By Sam Blackburn of Truxton Forensics
What do you do when you want to perform an investigation, but don’t have any media? At times I have wanted to connect the dots, disprove theories, or just view things from different angles. Stuff that’s easy to do when you have media like phones or hard drives and an analytical tool like Truxton. But, if all you have are sites on the web, what is a resourceful OSINT investigator to do?
Well, we have Python…
We can write a script to do things normally done by exploitation tools during media processing. We will create an investigation, add media to that investigation, add files, events, etc. To demonstrate this, we need something familiar, safe, confusing, and public. The Michael Flynn case is a perfect fit. There’s lots of actors, sworn testimony, behind the scenes worker chit chat, investigation results, and news reports. All of which are downloadable from websites. This investigation was given the name ‘Crossfire Razor’.
The process of writing the script was an exercise in creating several utility functions to make adding files and events far easier than calling the Truxton API directly. When an interesting document is found, a new function is added to the script which adds the file (if present), adds a URL to record where the document came from followed by any geographic locations, events, entities, etc. This provides a straightforward way to add new data. After writing our script (downloadable here), we run it to populate Truxton. Now we can poke around the results and get new perspectives on the data.
Since we added names and photos of the key players in our script, Truxton can automatically import them as Subjects in the UI.
Here we can see the 192 events we manually extracted from 59 different documents. The list view of events is good for filtering by type, sorting, and reading the descriptions. Here we can see the investigation began on 16 Aug 2016 and not much happened through November 2016. Paging through the entries we can see there’s more events in December 2016 through January 2017. A better way to understand this is to switch to the Timeline view.
By clicking around here, you can get a better feel for how the events flowed. You can see the investigation winding down. The first request to close the case was on 08 Nov 2016. 82 days of investigation produced nothing. On 23 Dec 2016 we see more winding down with the termination of National Security Letters for the case and on or about 26 Dec 2016, the case was ordered closed after 132 days. Here’s where things begin to get interesting. On 29 Dec 2016, Flynn called Sergei Kislyak. This is the now-famous phone call. After this phone call, we can see a flurry of activity. It begins with Robert Litt, the DNI General Council on 03 Jan 2016. He read the transcript of the call and told DNI Clapper that this could be a violation of the Logan Act of 1799 (a 216-year-old law that resulted in zero convictions).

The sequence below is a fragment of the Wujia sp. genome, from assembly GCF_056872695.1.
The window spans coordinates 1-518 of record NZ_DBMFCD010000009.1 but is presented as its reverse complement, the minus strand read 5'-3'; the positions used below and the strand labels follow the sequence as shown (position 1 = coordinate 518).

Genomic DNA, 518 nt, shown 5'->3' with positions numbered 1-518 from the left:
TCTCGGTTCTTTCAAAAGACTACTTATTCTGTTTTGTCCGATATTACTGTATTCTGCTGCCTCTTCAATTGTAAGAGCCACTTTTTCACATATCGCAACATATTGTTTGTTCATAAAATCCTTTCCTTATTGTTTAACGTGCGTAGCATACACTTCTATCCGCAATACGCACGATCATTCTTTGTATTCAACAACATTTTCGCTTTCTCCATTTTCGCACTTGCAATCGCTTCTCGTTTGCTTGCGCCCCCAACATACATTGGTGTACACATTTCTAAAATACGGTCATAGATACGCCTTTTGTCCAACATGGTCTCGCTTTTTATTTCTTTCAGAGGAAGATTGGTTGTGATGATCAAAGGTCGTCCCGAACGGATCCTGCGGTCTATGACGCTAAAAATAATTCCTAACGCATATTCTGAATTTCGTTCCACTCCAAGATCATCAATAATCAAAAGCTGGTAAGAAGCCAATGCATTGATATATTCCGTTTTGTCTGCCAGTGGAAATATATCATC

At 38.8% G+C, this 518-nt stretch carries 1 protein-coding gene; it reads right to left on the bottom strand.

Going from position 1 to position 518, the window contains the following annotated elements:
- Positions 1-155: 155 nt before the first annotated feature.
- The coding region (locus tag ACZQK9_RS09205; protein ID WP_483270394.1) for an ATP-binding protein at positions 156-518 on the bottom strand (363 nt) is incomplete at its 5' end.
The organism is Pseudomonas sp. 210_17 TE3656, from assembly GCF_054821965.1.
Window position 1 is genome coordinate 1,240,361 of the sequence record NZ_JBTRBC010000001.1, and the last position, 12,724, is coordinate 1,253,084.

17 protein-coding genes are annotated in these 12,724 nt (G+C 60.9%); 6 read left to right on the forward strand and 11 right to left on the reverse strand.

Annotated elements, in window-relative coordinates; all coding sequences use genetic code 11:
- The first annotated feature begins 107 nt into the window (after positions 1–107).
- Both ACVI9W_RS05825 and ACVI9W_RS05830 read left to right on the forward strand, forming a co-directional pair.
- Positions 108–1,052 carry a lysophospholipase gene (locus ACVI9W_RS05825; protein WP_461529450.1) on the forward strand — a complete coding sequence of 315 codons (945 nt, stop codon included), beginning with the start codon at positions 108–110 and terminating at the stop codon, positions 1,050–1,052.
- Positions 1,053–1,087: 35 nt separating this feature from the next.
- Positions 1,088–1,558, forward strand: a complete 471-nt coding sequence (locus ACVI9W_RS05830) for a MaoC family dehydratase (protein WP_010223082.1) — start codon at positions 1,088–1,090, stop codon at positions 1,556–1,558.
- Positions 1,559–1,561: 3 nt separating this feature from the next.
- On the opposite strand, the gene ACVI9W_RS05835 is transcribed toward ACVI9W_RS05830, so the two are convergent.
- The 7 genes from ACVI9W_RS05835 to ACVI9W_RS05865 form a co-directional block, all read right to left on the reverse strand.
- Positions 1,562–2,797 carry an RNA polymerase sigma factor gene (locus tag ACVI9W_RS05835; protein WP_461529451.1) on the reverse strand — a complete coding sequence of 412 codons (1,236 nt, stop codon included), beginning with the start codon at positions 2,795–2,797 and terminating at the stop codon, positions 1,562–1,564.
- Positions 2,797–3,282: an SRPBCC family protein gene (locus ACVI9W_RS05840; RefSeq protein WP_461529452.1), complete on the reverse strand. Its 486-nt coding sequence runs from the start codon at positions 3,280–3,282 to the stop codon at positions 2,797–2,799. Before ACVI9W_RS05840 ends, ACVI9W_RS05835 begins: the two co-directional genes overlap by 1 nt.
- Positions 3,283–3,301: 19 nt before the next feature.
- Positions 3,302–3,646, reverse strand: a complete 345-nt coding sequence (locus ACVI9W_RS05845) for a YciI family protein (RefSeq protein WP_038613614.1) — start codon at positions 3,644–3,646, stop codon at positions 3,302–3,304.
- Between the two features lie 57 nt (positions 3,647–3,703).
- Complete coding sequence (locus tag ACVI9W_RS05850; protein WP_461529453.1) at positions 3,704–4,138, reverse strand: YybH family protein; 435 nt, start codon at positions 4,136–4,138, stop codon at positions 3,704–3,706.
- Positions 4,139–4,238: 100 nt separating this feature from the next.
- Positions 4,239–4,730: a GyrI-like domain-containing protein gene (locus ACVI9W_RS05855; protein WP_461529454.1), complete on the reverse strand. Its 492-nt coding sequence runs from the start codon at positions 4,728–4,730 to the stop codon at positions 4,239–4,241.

The next day you see a fella at FBI having a stroke trying to NOT close the case. Technically it had already been closed but the IT system had not yet been updated. On 05 Jan 2016, FBI Director Comey informs the White House. After this comes some strange events, the lead investigator quits the investigation, the remaining team members purchased professional liability insurance. We then see the communications leading up to the interview of Flynn on 24 Jan 2017. After that, we see the entire team discussing things like the validation of statements, Logan Act violations, etc. After that, a new round of NSLs are issued.
Being able to use the desktop to organize these events and review the source documents has allowed me to notice things that I haven’t seen anywhere else. By tagging events and grouping them together, I came to the conclusion that the Director of NSA, Mike Rogers, was not a team player.
Another thing I found odd was that after the Flynn interview and decision to prosecute was made, the low-level investigation people seemed very uncomfortable about the situation.
As we can see, the ability to leverage basic Python scripting with a forensic tool like Truxton allows OSINT analysts to quickly import, tag, and correlate information found on the web to provide an organized, sequential presentation of any activity, even without traditional forensic media!
Truxton is an easy-to-use forensic software that processes & analyzes digital evidence from multiple sources all in one automated platform. To learn more about Truxton, visit truxtonforensics.com.